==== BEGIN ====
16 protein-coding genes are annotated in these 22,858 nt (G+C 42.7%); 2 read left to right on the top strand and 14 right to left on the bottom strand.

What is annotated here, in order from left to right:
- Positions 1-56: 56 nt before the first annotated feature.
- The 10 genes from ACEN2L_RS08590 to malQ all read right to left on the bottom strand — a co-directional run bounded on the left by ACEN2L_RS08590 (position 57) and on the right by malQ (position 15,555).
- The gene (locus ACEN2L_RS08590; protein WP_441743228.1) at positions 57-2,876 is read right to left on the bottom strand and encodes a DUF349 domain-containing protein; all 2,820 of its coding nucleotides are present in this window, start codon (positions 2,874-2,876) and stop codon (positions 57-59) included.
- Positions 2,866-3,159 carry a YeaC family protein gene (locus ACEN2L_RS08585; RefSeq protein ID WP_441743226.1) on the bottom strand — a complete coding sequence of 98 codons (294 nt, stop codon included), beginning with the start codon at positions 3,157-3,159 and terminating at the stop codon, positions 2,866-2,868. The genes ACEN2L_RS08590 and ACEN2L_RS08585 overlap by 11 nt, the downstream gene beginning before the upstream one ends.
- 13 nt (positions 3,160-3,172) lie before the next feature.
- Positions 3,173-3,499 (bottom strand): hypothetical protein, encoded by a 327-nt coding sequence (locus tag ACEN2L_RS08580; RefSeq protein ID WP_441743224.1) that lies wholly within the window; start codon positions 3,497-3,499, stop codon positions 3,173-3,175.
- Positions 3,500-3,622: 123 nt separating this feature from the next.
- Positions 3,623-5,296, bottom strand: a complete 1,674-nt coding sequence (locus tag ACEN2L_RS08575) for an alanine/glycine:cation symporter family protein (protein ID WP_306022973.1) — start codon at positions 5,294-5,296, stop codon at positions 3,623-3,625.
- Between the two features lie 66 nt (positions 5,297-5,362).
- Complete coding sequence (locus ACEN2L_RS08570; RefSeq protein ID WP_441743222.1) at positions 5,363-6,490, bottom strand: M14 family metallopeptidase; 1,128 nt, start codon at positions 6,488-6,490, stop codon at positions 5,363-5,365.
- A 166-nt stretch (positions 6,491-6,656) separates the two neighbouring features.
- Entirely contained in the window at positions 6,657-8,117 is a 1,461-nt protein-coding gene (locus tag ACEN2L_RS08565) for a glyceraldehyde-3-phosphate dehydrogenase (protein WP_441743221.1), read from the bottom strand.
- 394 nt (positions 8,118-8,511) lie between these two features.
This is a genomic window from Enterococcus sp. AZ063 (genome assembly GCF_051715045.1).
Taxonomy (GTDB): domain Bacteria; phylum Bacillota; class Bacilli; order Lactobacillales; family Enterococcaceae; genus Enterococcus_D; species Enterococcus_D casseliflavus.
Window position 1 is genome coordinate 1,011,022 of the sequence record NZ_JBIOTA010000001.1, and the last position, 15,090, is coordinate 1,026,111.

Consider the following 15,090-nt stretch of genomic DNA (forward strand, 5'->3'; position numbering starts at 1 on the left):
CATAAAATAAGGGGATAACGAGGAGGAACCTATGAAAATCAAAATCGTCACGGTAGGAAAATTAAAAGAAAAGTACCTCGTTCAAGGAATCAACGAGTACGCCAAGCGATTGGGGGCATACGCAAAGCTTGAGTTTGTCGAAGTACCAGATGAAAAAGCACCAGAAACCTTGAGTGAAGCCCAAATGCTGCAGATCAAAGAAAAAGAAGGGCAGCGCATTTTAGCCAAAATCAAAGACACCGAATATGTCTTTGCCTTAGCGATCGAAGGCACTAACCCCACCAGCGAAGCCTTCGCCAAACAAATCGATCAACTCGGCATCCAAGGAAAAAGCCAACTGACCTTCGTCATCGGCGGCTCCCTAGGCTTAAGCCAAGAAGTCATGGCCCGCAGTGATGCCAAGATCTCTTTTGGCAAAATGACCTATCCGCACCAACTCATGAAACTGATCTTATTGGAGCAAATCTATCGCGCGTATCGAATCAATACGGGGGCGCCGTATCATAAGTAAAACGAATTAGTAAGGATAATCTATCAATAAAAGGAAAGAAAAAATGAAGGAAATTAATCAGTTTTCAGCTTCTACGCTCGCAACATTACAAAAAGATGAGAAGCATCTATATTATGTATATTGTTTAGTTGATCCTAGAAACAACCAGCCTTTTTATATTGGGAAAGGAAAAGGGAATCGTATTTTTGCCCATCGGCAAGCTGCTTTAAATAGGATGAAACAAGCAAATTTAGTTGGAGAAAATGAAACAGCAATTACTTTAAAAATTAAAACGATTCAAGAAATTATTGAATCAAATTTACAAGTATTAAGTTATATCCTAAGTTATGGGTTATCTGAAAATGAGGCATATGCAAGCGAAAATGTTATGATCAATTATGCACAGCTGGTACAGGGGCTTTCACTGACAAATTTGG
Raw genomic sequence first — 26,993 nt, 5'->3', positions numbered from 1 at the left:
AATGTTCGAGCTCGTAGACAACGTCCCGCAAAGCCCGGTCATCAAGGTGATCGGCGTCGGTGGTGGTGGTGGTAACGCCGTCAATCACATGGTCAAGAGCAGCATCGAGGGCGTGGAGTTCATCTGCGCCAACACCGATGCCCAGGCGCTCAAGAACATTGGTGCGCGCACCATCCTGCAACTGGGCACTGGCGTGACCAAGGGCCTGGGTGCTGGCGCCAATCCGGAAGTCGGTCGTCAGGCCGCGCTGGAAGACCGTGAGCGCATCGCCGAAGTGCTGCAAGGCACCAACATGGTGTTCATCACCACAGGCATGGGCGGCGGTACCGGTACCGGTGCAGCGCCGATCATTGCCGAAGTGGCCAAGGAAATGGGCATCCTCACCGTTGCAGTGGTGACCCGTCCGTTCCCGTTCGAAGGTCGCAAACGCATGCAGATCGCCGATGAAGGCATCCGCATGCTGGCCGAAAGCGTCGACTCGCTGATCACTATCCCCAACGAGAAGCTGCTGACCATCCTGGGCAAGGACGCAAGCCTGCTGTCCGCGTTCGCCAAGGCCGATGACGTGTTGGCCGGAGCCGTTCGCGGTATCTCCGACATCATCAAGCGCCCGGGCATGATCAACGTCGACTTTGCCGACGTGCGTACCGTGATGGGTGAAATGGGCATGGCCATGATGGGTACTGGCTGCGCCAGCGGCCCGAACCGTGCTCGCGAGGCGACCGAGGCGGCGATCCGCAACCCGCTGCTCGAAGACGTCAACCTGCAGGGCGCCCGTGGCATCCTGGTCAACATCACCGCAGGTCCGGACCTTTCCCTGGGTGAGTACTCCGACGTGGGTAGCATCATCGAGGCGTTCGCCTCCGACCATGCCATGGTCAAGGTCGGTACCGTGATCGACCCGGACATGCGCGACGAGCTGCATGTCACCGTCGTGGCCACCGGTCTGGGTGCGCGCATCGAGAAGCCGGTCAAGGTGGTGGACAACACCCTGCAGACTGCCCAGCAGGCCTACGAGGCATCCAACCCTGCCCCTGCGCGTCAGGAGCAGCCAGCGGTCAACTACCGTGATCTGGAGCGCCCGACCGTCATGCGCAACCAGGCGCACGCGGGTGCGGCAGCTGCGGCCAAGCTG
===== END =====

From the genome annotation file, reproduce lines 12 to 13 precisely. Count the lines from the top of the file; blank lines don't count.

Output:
- Complete coding sequence (locus ACEN2L_RS08570; RefSeq protein ID WP_441743222.1) at positions 5,363-6,490, bottom strand: M14 family metallopeptidase; 1,128 nt, start codon at positions 6,488-6,490, stop codon at positions 5,363-5,365.
- A 166-nt stretch (positions 6,491-6,656) separates the two neighbouring features.